Introduction

In order to make sense of the joint examination, you must have an understanding
of functional anatomy. Without this, the provocative maneuvers used to define
the precise nature of the joint problem will make no sense. By gaining an appreciation
for the basic structures and functioning of the joint, you’ll be able to “logic”
your way thru the exam, even if you can’t remember the eponym attached to each
specific test! The complete examination of the knee or shoulder is usually performed
in the setting of pain, decline in function or other focal complaint.


Hand Exam

Ulnar Collateral Ligament Disruption (Gamekeeper’s Thumb)


Ulnar Collateral Ligament Anatomy


Gamekeeper Technique That Lead To UCL Injury
(Don’t Worry, Bunny Used In Photo Is Not Real!)

 

The ulnar collateral ligament (UCL) is a strong band of tissue that connects
the first phalanx of the thumb to the metacarpal bone along the ulnar side.
Injury to this structure was first described in Scottish Gamekeepers, who damaged
the ligament as a result of the manner in which they killed rabbits. The head
of the rabbit was grasped between thumb and first finger of one hand while they
pulled on the rabbit’s hind quarters with their other. This force chronically
stressed the UCL, leading to weakening or frank rupture. After its initial description,
it was quickly recognized that the ligament could be torn by any strong force
that acutely abducts the extended thumb. Patient’s are usually immediately aware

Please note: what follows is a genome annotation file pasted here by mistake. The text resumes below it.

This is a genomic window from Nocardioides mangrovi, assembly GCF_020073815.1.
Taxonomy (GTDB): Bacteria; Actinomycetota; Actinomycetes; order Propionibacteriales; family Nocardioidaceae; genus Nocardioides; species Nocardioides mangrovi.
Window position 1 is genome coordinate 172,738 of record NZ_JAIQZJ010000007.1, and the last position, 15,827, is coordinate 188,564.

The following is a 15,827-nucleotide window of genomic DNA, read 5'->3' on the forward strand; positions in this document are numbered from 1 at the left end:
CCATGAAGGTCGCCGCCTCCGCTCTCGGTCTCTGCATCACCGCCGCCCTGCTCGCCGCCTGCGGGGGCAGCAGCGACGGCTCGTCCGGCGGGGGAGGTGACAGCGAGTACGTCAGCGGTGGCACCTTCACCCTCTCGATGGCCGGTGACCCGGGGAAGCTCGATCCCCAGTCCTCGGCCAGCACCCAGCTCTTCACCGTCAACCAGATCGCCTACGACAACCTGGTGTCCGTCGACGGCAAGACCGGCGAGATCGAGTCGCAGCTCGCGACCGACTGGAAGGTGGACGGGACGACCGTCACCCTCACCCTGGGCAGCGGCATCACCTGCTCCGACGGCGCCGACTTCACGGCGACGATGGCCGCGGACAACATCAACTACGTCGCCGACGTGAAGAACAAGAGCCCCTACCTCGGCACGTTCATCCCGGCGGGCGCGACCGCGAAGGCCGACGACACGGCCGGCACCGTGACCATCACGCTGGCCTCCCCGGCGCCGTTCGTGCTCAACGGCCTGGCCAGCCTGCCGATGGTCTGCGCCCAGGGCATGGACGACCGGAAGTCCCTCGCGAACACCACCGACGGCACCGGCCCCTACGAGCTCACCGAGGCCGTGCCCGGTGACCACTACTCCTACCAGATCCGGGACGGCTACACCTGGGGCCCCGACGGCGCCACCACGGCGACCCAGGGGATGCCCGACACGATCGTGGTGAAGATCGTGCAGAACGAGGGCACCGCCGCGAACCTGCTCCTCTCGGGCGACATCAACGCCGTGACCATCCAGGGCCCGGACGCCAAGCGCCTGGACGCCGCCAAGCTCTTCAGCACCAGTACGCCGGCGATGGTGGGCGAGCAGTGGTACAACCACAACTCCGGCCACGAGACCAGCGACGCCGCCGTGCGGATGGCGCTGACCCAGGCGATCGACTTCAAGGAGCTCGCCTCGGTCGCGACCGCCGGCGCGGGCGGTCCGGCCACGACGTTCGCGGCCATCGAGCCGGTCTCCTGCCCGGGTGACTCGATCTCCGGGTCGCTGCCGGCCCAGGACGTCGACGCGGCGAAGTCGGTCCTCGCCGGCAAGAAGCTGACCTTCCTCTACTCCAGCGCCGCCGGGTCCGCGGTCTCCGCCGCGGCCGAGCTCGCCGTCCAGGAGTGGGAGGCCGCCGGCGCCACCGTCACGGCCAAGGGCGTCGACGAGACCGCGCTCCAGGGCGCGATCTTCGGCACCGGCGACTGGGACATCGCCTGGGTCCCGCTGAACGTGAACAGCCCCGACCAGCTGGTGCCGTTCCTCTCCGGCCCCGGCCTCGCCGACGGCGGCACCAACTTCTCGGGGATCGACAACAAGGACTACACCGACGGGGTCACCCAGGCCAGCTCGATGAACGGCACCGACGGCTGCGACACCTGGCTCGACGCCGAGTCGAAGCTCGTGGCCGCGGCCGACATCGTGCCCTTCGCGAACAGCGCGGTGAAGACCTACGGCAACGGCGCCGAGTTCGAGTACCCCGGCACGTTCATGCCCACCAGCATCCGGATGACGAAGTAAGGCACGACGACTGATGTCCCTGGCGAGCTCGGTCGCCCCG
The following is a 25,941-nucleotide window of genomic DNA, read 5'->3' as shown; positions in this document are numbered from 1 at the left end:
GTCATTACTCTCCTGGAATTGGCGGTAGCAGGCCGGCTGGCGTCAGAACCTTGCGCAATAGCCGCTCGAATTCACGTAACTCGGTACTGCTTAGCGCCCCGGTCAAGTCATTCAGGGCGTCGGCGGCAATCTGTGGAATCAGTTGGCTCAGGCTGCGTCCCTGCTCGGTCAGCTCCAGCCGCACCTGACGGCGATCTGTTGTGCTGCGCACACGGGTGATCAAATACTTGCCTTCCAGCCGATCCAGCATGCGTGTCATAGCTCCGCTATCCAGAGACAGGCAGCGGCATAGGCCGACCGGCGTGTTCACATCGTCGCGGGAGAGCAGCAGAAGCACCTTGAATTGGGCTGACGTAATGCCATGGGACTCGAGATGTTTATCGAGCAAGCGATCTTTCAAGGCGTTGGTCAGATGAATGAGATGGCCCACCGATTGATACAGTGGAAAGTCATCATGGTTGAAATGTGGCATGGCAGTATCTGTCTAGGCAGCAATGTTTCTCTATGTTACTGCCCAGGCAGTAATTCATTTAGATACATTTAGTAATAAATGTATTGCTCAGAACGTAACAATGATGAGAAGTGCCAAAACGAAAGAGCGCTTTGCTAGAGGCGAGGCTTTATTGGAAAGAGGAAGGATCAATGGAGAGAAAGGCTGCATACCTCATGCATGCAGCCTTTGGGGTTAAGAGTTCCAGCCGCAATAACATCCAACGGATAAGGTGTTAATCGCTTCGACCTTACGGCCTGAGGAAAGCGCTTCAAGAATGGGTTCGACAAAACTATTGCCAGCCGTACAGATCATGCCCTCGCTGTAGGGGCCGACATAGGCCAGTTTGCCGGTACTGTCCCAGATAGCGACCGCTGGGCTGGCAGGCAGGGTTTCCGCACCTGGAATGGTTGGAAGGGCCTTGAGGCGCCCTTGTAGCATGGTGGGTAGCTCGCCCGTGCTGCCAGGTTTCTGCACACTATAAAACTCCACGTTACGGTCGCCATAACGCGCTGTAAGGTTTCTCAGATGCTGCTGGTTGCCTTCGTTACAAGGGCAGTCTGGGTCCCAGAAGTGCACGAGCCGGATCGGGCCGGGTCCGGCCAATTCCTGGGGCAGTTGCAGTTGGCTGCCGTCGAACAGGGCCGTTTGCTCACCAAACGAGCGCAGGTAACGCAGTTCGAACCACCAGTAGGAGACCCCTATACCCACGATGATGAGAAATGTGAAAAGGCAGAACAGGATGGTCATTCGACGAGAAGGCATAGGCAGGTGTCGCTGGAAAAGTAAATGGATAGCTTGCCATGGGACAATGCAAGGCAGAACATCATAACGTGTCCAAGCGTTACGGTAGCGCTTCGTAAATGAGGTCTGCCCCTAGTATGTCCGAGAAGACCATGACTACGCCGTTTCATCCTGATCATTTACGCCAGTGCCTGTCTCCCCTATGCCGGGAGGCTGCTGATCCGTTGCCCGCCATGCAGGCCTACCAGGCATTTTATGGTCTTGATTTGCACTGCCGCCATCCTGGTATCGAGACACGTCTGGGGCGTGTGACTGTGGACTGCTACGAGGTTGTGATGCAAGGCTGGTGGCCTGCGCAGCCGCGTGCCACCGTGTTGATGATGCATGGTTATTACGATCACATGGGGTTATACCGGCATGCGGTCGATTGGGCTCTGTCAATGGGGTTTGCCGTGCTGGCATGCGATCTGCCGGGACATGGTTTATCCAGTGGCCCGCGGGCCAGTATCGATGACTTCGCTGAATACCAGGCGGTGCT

that something is wrong, developing swelling, pain and instability at the metacarpal-phalangeal
(MCP) joint . It has become a relatively common ski injury, occurring when a
person falls on a hand that has a ski pole gripped between the thumb and forefinger.


Mechanism Of UCL Injury In Skiers

Examination is remarkable for swelling and pain at the MCP. The key maneuver
assesses the degree of laxity at the joint. Place the thumb in extension (see
picture below for positioning). Gently grasp the end of the thumb and apply
an abducting force. If the UCL has been disrupted, you will be able to distract
the thumb to a much larger degree then when compared to the normal side.

 

 

Picture on Left Demonstrates Normal Degree Of Laxity At
The MCP Joint. Picture On The Right Demonstrates Markedly

Increased Laxity Resulting From Disrupted UCL.

 

X-Ray Demonstrating Gamekeeper’s Fracture (Fragment At Proximal
End Phalnax).

The ligament may become disrupted at it’s insertion on the proximal phalanx,
pulling away a small piece of bone that can be seen on x-ray.

UCL Disruption


Adapted, with permission from University of California, San Diego School of Medicine By Charlie Goldberg, M.D.

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